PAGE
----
What is it about graduation that brings out the worst in parents?
Reading the reports of Caroline Giuliani’s high-school graduation, with her father and his wife sitting stone faced while she received her diploma, ducking out early without congratulating her, avoiding his ex-wife and his son, brought back to me some of the most painful memories of my life. You don’t have to be a famous politician’s daughter to suffer from parental selfishness on what should be a special day.
My father didn’t come to my college graduation. My parents, like Caroline’s, were divorced. My father had remarried a woman I couldn’t stand, mostly because she saw every occasion as a contest between she and his children as to who came first. She resented the time alone with him that we craved, and the support we still needed, not to mention my mother, who was no threat to her.
It rained on my graduation day, which meant that instead of the unlimited number of tickets we would have had for an outdoor event, every graduating senior was limited to two guests. I offered my two tickets, one apiece, to my mother and father. But on the morning of my graduation, my father called to tell me he wouldn’t be coming. At first, I was overcome by worry: Something must be really wrong with him. Was he desperately ill? Naively, I assumed only illness could keep him away. But he wasn’t sick, as I later learned. His wife had insisted she had a right to be there, that it was her place, and if I couldn’t come up with a ticket for her, neither of them would come.
To say it was a painful day for me doesn’t begin to describe it. I had been raped 36 hours before. I could barely sit because of the penicillin injections I’d been given to prevent venereal disease. I was near tears. My seatmate for the important moments of my college career, Sue Esserman (nothing comes between Ess and Est in the alphabet), a wonderful woman who has gone on to an enormously successful career in international trade, looked at me fidgeting in my seat, obviously dejected and in pain, and whispered that I needed to sit still. I told her what was wrong. She held my hand. She was the only one who did that day. My mother sat with her then-boyfriend, whom I also had nothing to do with, but at least she came.
My father had bought me a graduation present, but he kept it in the trunk of his car so his wife wouldn’t get jealous. Then his car got stolen, before he had a chance to see me. The gift was gone when he got his car back, and he never replaced it.
My father promised me that whatever happened, he would come to my law school graduation three years later. But he died that spring, of a heart attack at 54, and with no money and nowhere to live after the school dorms closed, I had already moved to Washington to start working by the time my classmates were marching in caps and gowns. My mother didn’t care one way or the other, she told me, and certainly didn’t offer me the airfare to fly back home to be with my classmates. On the day they graduated, I worked, and cried.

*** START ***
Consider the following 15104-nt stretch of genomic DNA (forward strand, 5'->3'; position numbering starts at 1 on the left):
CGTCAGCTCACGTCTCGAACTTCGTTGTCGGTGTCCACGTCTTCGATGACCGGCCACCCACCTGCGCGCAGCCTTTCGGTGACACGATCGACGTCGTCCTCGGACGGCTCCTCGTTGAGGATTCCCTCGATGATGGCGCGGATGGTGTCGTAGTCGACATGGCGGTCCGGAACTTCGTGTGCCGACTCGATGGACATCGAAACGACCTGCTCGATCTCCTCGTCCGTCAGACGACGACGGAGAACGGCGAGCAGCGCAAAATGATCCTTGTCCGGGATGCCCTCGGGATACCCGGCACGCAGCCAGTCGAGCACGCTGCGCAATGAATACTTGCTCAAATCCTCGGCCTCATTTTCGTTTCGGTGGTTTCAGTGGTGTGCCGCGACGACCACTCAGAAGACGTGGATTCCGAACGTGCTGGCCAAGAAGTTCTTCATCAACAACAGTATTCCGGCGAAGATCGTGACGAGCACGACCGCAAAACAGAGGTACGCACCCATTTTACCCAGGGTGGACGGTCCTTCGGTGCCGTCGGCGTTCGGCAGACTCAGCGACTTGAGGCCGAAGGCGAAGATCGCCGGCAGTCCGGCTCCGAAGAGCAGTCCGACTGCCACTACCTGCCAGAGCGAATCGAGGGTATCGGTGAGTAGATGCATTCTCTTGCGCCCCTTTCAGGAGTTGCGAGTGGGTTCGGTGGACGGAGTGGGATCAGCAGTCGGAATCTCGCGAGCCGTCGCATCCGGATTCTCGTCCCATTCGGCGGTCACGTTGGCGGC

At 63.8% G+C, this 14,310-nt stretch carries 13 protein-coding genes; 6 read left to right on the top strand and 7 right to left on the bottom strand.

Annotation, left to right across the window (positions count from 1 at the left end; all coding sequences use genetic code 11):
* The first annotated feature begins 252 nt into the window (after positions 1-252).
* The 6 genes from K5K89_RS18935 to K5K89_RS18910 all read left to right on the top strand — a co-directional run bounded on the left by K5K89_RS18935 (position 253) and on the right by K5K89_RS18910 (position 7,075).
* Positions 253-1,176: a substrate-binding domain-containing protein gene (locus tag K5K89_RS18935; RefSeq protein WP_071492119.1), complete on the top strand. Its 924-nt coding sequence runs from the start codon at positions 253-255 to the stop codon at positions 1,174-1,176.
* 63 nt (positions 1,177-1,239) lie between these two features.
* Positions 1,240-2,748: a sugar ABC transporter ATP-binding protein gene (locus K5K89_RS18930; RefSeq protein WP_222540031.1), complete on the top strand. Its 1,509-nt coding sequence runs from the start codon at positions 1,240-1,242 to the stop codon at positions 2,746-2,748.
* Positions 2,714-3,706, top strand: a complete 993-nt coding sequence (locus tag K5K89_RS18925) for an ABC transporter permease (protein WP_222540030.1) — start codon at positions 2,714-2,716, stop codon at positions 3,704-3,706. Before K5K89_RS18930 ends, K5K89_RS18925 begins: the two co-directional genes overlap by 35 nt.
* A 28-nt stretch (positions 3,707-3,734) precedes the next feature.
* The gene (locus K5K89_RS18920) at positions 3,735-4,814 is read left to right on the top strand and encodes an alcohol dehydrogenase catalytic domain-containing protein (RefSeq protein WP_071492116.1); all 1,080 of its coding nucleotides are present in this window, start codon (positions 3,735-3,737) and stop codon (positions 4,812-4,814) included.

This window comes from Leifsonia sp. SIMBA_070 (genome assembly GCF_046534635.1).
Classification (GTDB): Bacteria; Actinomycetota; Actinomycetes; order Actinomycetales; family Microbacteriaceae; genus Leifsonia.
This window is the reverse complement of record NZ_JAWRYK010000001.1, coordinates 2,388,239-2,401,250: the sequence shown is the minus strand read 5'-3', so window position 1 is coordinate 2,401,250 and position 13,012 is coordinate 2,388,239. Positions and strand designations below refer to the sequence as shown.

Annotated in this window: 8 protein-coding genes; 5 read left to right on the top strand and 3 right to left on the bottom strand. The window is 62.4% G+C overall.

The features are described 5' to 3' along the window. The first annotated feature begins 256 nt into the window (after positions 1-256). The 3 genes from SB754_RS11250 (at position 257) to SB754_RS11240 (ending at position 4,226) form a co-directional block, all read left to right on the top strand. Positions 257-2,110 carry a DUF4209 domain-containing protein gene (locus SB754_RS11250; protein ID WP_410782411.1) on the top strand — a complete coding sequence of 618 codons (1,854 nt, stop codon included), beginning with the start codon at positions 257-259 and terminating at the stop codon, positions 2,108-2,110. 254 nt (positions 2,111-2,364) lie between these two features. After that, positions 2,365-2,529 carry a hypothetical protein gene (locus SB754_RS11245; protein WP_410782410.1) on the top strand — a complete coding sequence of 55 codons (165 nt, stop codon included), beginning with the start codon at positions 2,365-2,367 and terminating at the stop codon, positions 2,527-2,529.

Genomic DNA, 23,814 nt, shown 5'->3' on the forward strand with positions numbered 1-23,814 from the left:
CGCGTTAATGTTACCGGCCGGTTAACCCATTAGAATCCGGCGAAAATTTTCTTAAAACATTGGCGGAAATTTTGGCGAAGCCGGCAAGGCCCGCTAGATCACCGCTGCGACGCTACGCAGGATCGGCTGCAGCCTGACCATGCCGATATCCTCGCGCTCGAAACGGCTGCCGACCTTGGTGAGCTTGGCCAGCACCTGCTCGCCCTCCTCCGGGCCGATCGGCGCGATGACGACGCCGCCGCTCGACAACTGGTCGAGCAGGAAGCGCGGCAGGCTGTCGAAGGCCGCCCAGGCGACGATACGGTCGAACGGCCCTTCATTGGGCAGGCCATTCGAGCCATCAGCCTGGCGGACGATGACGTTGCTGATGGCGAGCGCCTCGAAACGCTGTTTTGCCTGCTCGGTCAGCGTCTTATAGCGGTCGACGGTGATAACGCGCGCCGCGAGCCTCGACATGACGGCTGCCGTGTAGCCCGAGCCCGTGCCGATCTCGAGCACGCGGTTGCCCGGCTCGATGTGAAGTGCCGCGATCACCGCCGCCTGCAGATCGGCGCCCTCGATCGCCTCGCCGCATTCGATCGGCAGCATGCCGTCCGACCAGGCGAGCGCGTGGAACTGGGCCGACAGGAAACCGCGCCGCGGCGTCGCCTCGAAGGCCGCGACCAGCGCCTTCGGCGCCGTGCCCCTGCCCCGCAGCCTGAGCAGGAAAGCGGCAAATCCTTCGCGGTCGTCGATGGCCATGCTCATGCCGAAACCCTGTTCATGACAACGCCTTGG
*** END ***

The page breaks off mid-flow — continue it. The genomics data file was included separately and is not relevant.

Later, when I became a professor, I found every excuse I could to avoid going to graduation. I couldn’t face the happy families, or my own memories. But eventually I was asked to speak at a graduation, and I went. I talked to the kids who were suffering that day, the ones whose families couldn’t pull it together, the ones caught between warring stepparents who cared more about their place than the comfort of their graduating seniors. And I discovered how many of us there were. I was mobbed after the speech, inundated with letters, reminded that what happened to me was happening to so many others.
And it keeps happening. A few years ago, one of my goddaughters wrote to me about her graduation. She didn’t have a ticket for her father’s wife, and her father was making noise about not coming as a result. I called him and told him how, 30 years later, I could still remember what it was like to look around and not see my dad applauding me. He listened and went alone, even though his wife was angry. He did it for his daughter. It was her turn.
It’s no secret that the Giuliani children have a hard time with their father’s wife. They are not close to her. They probably blame her for the breakup of the marriage. Fair or not, that is how it is. She is the wedge that divides the family.
Judy Nathan-Giuliani had no place at Caroline’s graduation. She shouldn’t have come. For one day, the children, their sensitivities, their needs, should have come first. Rudy Giuliani could have come alone, and if he had, he could have stayed to the end, applauded his daughter’s triumph, greeted his son, been civil to the mother of his children. With his wife there, none of that could happen. It doesn’t mean he’s not qualified to be president. But it certainly doesn’t speak well of him as a man. And it’s not something his daughter will soon forget.
©2007 Creators Syndicate Inc.